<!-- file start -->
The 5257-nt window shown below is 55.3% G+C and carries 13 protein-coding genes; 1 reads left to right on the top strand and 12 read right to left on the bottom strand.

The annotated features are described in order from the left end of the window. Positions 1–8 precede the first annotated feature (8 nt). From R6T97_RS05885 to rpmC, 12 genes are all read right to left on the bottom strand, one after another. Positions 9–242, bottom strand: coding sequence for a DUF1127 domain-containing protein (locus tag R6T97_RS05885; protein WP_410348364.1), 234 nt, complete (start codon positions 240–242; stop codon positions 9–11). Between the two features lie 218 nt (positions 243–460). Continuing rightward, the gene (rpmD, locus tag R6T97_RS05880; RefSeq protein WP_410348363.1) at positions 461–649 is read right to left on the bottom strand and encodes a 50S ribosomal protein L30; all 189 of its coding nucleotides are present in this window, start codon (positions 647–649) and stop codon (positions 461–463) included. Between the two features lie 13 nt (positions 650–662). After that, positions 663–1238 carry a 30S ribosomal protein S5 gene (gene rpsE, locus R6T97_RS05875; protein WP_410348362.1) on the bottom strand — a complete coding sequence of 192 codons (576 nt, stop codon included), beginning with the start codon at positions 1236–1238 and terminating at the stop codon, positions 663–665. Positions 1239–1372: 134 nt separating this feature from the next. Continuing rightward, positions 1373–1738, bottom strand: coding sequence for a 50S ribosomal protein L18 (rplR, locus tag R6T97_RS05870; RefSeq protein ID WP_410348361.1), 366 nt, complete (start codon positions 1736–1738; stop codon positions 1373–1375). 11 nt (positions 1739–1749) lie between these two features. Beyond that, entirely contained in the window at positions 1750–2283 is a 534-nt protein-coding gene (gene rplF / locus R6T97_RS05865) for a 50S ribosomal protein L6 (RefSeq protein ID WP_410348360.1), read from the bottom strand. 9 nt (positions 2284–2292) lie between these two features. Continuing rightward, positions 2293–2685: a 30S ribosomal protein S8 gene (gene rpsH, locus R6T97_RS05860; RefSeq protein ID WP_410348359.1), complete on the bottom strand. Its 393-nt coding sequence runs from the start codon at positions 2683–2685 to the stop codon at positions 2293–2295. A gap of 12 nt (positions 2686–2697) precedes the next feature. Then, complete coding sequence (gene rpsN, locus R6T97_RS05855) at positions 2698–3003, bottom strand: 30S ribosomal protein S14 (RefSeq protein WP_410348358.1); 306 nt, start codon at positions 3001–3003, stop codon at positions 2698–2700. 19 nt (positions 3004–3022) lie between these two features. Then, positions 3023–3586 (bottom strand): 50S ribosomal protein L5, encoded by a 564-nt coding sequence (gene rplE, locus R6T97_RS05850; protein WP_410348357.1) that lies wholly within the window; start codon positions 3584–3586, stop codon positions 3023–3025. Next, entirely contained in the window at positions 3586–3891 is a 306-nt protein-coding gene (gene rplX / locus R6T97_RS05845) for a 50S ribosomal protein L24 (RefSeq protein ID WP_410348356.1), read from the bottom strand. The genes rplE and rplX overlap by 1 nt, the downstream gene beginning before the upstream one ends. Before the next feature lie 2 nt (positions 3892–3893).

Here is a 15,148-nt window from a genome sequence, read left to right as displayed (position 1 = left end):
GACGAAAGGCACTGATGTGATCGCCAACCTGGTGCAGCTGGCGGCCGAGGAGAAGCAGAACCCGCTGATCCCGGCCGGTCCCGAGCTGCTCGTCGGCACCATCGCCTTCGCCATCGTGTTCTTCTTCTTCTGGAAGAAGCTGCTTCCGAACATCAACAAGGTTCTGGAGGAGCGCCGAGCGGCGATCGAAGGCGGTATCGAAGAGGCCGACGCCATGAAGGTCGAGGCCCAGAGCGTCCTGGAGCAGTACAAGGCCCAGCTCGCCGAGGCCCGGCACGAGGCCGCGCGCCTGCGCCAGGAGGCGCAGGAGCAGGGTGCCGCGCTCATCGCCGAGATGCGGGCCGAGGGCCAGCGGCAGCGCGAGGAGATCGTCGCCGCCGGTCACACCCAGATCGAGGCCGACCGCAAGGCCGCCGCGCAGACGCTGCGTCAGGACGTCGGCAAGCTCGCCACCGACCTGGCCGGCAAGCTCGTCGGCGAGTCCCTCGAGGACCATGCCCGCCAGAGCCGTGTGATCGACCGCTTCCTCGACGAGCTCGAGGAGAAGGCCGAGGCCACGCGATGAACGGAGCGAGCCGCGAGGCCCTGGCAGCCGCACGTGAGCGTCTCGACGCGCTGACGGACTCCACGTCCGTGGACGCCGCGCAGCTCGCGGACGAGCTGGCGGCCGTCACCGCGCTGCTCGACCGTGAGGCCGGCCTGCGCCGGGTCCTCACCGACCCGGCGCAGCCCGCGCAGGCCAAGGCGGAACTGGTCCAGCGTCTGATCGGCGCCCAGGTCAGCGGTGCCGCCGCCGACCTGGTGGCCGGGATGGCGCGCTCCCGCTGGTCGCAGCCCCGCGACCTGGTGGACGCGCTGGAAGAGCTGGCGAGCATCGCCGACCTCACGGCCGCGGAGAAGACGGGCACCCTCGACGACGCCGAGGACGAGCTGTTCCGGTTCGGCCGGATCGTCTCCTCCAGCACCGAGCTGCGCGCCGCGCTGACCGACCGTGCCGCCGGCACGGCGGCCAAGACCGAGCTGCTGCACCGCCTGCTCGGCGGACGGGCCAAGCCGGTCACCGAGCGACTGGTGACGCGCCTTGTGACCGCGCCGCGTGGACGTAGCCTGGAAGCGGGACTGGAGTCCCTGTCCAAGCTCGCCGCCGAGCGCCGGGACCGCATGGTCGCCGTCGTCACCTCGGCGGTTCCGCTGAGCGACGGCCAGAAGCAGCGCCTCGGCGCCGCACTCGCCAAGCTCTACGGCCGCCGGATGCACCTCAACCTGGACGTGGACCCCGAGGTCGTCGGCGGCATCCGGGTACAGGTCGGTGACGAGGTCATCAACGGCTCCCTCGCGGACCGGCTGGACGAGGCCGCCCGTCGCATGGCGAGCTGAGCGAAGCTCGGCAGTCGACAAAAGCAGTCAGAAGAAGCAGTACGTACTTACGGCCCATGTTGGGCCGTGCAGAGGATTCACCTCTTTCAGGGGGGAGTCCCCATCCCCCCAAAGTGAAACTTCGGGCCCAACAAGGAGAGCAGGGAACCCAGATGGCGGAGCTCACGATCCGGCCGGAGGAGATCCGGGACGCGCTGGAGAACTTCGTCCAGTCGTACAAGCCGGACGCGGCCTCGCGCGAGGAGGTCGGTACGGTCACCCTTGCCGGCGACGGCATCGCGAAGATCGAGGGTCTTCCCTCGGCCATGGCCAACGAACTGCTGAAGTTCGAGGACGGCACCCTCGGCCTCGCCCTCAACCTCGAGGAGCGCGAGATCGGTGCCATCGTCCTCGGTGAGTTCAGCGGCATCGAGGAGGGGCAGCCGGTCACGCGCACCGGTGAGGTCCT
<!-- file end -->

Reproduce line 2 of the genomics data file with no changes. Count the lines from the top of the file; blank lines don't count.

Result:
The annotated features are described in order from the left end of the window. Positions 1–8 precede the first annotated feature (8 nt). From R6T97_RS05885 to rpmC, 12 genes are all read right to left on the bottom strand, one after another. Positions 9–242, bottom strand: coding sequence for a DUF1127 domain-containing protein (locus tag R6T97_RS05885; protein WP_410348364.1), 234 nt, complete (start codon positions 240–242; stop codon positions 9–11). Between the two features lie 218 nt (positions 243–460). Continuing rightward, the gene (rpmD, locus tag R6T97_RS05880; RefSeq protein WP_410348363.1) at positions 461–649 is read right to left on the bottom strand and encodes a 50S ribosomal protein L30; all 189 of its coding nucleotides are present in this window, start codon (positions 647–649) and stop codon (positions 461–463) included. Between the two features lie 13 nt (positions 650–662). After that, positions 663–1238 carry a 30S ribosomal protein S5 gene (gene rpsE, locus R6T97_RS05875; protein WP_410348362.1) on the bottom strand — a complete coding sequence of 192 codons (576 nt, stop codon included), beginning with the start codon at positions 1236–1238 and terminating at the stop codon, positions 663–665. Positions 1239–1372: 134 nt separating this feature from the next. Continuing rightward, positions 1373–1738, bottom strand: coding sequence for a 50S ribosomal protein L18 (rplR, locus tag R6T97_RS05870; RefSeq protein ID WP_410348361.1), 366 nt, complete (start codon positions 1736–1738; stop codon positions 1373–1375). 11 nt (positions 1739–1749) lie between these two features. Beyond that, entirely contained in the window at positions 1750–2283 is a 534-nt protein-coding gene (gene rplF / locus R6T97_RS05865) for a 50S ribosomal protein L6 (RefSeq protein ID WP_410348360.1), read from the bottom strand. 9 nt (positions 2284–2292) lie between these two features. Continuing rightward, positions 2293–2685: a 30S ribosomal protein S8 gene (gene rpsH, locus R6T97_RS05860; RefSeq protein ID WP_410348359.1), complete on the bottom strand. Its 393-nt coding sequence runs from the start codon at positions 2683–2685 to the stop codon at positions 2293–2295. A gap of 12 nt (positions 2686–2697) precedes the next feature. Then, complete coding sequence (gene rpsN, locus R6T97_RS05855) at positions 2698–3003, bottom strand: 30S ribosomal protein S14 (RefSeq protein WP_410348358.1); 306 nt, start codon at positions 3001–3003, stop codon at positions 2698–2700. 19 nt (positions 3004–3022) lie between these two features. Then, positions 3023–3586 (bottom strand): 50S ribosomal protein L5, encoded by a 564-nt coding sequence (gene rplE, locus R6T97_RS05850; protein WP_410348357.1) that lies wholly within the window; start codon positions 3584–3586, stop codon positions 3023–3025. Next, entirely contained in the window at positions 3586–3891 is a 306-nt protein-coding gene (gene rplX / locus R6T97_RS05845) for a 50S ribosomal protein L24 (RefSeq protein ID WP_410348356.1), read from the bottom strand. The genes rplE and rplX overlap by 1 nt, the downstream gene beginning before the upstream one ends. Before the next feature lie 2 nt (positions 3892–3893).